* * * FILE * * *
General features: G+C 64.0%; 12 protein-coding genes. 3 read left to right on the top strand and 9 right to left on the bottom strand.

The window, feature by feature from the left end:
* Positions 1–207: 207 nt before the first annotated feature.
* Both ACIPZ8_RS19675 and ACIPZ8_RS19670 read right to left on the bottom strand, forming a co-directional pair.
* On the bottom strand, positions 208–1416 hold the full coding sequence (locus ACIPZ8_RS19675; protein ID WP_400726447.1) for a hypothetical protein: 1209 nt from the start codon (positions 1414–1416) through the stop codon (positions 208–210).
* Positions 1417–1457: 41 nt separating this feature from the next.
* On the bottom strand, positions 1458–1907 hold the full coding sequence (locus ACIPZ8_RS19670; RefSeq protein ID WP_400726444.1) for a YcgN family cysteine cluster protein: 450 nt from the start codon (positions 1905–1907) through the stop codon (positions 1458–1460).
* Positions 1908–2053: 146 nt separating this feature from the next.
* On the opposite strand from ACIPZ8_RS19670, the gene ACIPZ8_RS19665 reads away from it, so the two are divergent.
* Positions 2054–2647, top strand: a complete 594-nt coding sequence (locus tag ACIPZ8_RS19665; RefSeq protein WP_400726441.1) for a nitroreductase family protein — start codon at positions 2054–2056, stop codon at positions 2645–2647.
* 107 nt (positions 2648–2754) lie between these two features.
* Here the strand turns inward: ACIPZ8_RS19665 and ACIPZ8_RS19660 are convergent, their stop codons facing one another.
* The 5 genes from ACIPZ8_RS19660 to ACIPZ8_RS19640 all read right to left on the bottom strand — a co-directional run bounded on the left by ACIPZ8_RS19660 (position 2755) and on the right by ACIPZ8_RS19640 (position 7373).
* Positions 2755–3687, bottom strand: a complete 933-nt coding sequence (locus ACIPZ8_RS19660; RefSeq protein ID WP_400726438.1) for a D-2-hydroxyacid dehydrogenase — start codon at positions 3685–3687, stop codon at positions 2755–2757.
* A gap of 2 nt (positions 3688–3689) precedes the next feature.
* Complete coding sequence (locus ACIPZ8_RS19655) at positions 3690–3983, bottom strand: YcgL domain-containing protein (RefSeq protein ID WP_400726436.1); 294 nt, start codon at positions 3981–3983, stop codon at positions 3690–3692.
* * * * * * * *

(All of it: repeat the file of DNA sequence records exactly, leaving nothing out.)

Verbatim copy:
General features: G+C 64.0%; 12 protein-coding genes. 3 read left to right on the top strand and 9 right to left on the bottom strand.

The window, feature by feature from the left end:
* Positions 1–207: 207 nt before the first annotated feature.
* Both ACIPZ8_RS19675 and ACIPZ8_RS19670 read right to left on the bottom strand, forming a co-directional pair.
* On the bottom strand, positions 208–1416 hold the full coding sequence (locus ACIPZ8_RS19675; protein ID WP_400726447.1) for a hypothetical protein: 1209 nt from the start codon (positions 1414–1416) through the stop codon (positions 208–210).
* Positions 1417–1457: 41 nt separating this feature from the next.
* On the bottom strand, positions 1458–1907 hold the full coding sequence (locus ACIPZ8_RS19670; RefSeq protein ID WP_400726444.1) for a YcgN family cysteine cluster protein: 450 nt from the start codon (positions 1905–1907) through the stop codon (positions 1458–1460).
* Positions 1908–2053: 146 nt separating this feature from the next.
* On the opposite strand from ACIPZ8_RS19670, the gene ACIPZ8_RS19665 reads away from it, so the two are divergent.
* Positions 2054–2647, top strand: a complete 594-nt coding sequence (locus tag ACIPZ8_RS19665; RefSeq protein WP_400726441.1) for a nitroreductase family protein — start codon at positions 2054–2056, stop codon at positions 2645–2647.
* 107 nt (positions 2648–2754) lie between these two features.
* Here the strand turns inward: ACIPZ8_RS19665 and ACIPZ8_RS19660 are convergent, their stop codons facing one another.
* The 5 genes from ACIPZ8_RS19660 to ACIPZ8_RS19640 all read right to left on the bottom strand — a co-directional run bounded on the left by ACIPZ8_RS19660 (position 2755) and on the right by ACIPZ8_RS19640 (position 7373).
* Positions 2755–3687, bottom strand: a complete 933-nt coding sequence (locus ACIPZ8_RS19660; RefSeq protein ID WP_400726438.1) for a D-2-hydroxyacid dehydrogenase — start codon at positions 3685–3687, stop codon at positions 2755–2757.
* A gap of 2 nt (positions 3688–3689) precedes the next feature.
* Complete coding sequence (locus ACIPZ8_RS19655) at positions 3690–3983, bottom strand: YcgL domain-containing protein (RefSeq protein ID WP_400726436.1); 294 nt, start codon at positions 3981–3983, stop codon at positions 3690–3692.